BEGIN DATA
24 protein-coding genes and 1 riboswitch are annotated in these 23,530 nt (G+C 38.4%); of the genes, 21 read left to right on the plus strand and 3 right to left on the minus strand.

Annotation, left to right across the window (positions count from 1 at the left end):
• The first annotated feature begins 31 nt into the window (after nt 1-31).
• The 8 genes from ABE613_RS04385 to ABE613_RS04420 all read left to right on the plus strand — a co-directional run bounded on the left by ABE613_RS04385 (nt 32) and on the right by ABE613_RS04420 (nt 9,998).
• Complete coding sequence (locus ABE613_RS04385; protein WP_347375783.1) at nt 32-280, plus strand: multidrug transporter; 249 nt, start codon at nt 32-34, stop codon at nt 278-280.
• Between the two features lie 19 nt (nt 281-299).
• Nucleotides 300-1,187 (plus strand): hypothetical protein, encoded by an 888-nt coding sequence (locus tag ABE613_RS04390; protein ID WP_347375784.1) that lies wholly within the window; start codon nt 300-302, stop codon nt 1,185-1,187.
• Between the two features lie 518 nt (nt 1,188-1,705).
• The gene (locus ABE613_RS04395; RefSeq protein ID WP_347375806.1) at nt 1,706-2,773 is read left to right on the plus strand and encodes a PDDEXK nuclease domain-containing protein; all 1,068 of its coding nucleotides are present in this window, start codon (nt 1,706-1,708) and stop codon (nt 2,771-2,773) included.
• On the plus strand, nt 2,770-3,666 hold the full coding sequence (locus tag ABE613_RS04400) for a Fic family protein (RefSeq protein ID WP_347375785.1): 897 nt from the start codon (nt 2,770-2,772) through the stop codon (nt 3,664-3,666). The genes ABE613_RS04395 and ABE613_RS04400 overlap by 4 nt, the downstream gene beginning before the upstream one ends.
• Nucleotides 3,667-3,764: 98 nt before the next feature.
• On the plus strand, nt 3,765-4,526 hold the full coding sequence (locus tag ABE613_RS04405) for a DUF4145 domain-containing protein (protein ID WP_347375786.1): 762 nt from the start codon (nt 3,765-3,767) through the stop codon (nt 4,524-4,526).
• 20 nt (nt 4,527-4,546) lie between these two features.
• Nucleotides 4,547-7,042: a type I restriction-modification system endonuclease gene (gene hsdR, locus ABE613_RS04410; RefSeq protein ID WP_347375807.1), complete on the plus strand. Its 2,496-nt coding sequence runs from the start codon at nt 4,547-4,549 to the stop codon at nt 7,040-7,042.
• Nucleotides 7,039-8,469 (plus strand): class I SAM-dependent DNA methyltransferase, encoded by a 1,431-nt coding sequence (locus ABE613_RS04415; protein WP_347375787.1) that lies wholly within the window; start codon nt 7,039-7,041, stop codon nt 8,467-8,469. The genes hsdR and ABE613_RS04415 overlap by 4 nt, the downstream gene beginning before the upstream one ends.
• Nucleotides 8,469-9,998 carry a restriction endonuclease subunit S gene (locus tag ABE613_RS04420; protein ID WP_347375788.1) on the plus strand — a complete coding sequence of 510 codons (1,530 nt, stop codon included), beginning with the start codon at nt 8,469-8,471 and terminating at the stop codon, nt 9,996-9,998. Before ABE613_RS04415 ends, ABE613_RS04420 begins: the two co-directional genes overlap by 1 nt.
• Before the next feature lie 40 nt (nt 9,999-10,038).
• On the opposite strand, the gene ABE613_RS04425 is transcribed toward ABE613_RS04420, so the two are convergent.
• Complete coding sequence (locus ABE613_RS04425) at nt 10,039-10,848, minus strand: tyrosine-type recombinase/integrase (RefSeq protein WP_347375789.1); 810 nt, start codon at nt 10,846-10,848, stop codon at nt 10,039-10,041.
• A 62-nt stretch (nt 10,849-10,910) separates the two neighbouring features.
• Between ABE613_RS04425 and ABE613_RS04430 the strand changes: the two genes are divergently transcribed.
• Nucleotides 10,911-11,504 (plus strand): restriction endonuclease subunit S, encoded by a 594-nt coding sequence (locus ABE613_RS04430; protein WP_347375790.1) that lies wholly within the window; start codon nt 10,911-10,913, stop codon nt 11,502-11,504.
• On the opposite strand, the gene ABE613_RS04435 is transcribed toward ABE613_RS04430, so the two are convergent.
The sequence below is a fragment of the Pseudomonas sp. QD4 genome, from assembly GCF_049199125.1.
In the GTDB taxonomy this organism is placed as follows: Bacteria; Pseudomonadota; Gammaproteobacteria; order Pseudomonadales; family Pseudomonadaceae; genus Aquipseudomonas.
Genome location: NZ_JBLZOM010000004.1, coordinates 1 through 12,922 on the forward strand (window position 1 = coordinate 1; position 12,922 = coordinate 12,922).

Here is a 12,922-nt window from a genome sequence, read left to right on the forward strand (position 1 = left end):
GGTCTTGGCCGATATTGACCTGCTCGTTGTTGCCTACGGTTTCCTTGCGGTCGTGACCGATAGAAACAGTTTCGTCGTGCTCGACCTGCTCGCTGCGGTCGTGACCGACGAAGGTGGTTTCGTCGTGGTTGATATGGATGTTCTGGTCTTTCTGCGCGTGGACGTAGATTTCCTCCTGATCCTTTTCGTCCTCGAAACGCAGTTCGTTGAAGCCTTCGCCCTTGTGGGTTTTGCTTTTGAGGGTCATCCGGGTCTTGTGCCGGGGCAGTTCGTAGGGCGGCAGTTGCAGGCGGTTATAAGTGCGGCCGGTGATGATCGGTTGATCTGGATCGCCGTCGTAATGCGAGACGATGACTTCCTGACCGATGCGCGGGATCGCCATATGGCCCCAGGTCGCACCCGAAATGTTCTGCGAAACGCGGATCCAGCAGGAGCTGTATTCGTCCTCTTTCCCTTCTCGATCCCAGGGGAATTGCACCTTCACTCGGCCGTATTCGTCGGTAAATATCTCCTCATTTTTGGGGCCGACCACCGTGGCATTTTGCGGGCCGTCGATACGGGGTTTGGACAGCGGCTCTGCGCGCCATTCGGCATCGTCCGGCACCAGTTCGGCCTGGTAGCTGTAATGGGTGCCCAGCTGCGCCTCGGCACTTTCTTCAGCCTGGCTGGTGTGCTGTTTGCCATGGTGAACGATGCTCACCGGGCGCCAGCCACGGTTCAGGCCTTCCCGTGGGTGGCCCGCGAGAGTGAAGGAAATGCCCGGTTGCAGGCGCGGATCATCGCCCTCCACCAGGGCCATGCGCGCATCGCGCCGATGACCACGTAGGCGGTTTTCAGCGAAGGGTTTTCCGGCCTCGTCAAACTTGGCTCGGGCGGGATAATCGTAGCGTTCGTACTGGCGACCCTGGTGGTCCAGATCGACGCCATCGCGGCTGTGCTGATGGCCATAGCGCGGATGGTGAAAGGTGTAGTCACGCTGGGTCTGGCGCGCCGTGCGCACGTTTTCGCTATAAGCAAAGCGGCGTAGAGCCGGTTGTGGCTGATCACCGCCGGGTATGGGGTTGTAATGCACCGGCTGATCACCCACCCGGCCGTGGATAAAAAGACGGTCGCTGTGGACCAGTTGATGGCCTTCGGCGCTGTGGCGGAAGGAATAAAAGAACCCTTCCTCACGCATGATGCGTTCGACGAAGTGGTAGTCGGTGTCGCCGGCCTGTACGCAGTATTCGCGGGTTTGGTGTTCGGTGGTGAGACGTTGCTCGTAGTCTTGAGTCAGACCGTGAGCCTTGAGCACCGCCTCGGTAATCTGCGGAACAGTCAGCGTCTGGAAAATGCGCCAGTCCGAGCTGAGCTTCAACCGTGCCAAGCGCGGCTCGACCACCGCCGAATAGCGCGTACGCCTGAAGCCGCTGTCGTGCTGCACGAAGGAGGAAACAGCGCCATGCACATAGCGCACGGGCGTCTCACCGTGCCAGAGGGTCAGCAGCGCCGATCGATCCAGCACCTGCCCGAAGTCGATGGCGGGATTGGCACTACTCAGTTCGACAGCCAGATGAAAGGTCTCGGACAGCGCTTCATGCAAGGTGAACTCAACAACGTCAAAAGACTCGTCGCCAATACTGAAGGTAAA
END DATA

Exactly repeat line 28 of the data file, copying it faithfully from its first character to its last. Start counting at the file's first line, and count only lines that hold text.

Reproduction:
GGTCTTGGCCGATATTGACCTGCTCGTTGTTGCCTACGGTTTCCTTGCGGTCGTGACCGATAGAAACAGTTTCGTCGTGCTCGACCTGCTCGCTGCGGTCGTGACCGACGAAGGTGGTTTCGTCGTGGTTGATATGGATGTTCTGGTCTTTCTGCGCGTGGACGTAGATTTCCTCCTGATCCTTTTCGTCCTCGAAACGCAGTTCGTTGAAGCCTTCGCCCTTGTGGGTTTTGCTTTTGAGGGTCATCCGGGTCTTGTGCCGGGGCAGTTCGTAGGGCGGCAGTTGCAGGCGGTTATAAGTGCGGCCGGTGATGATCGGTTGATCTGGATCGCCGTCGTAATGCGAGACGATGACTTCCTGACCGATGCGCGGGATCGCCATATGGCCCCAGGTCGCACCCGAAATGTTCTGCGAAACGCGGATCCAGCAGGAGCTGTATTCGTCCTCTTTCCCTTCTCGATCCCAGGGGAATTGCACCTTCACTCGGCCGTATTCGTCGGTAAATATCTCCTCATTTTTGGGGCCGACCACCGTGGCATTTTGCGGGCCGTCGATACGGGGTTTGGACAGCGGCTCTGCGCGCCATTCGGCATCGTCCGGCACCAGTTCGGCCTGGTAGCTGTAATGGGTGCCCAGCTGCGCCTCGGCACTTTCTTCAGCCTGGCTGGTGTGCTGTTTGCCATGGTGAACGATGCTCACCGGGCGCCAGCCACGGTTCAGGCCTTCCCGTGGGTGGCCCGCGAGAGTGAAGGAAATGCCCGGTTGCAGGCGCGGATCATCGCCCTCCACCAGGGCCATGCGCGCATCGCGCCGATGACCACGTAGGCGGTTTTCAGCGAAGGGTTTTCCGGCCTCGTCAAACTTGGCTCGGGCGGGATAATCGTAGCGTTCGTACTGGCGACCCTGGTGGTCCAGATCGACGCCATCGCGGCTGTGCTGATGGCCATAGCGCGGATGGTGAAAGGTGTAGTCACGCTGGGTCTGGCGCGCCGTGCGCACGTTTTCGCTATAAGCAAAGCGGCGTAGAGCCGGTTGTGGCTGATCACCGCCGGGTATGGGGTTGTAATGCACCGGCTGATCACCCACCCGGCCGTGGATAAAAAGACGGTCGCTGTGGACCAGTTGATGGCCTTCGGCGCTGTGGCGGAAGGAATAAAAGAACCCTTCCTCACGCATGATGCGTTCGACGAAGTGGTAGTCGGTGTCGCCGGCCTGTACGCAGTATTCGCGGGTTTGGTGTTCGGTGGTGAGACGTTGCTCGTAGTCTTGAGTCAGACCGTGAGCCTTGAGCACCGCCTCGGTAATCTGCGGAACAGTCAGCGTCTGGAAAATGCGCCAGTCCGAGCTGAGCTTCAACCGTGCCAAGCGCGGCTCGACCACCGCCGAATAGCGCGTACGCCTGAAGCCGCTGTCGTGCTGCACGAAGGAGGAAACAGCGCCATGCACATAGCGCACGGGCGTCTCACCGTGCCAGAGGGTCAGCAGCGCCGATCGATCCAGCACCTGCCCGAAGTCGATGGCGGGATTGGCACTACTCAGTTCGACAGCCAGATGAAAGGTCTCGGACAGCGCTTCATGCAAGGTGAACTCAACAACGTCAAAAGACTCGTCGCCAATACTGAAGGTAAA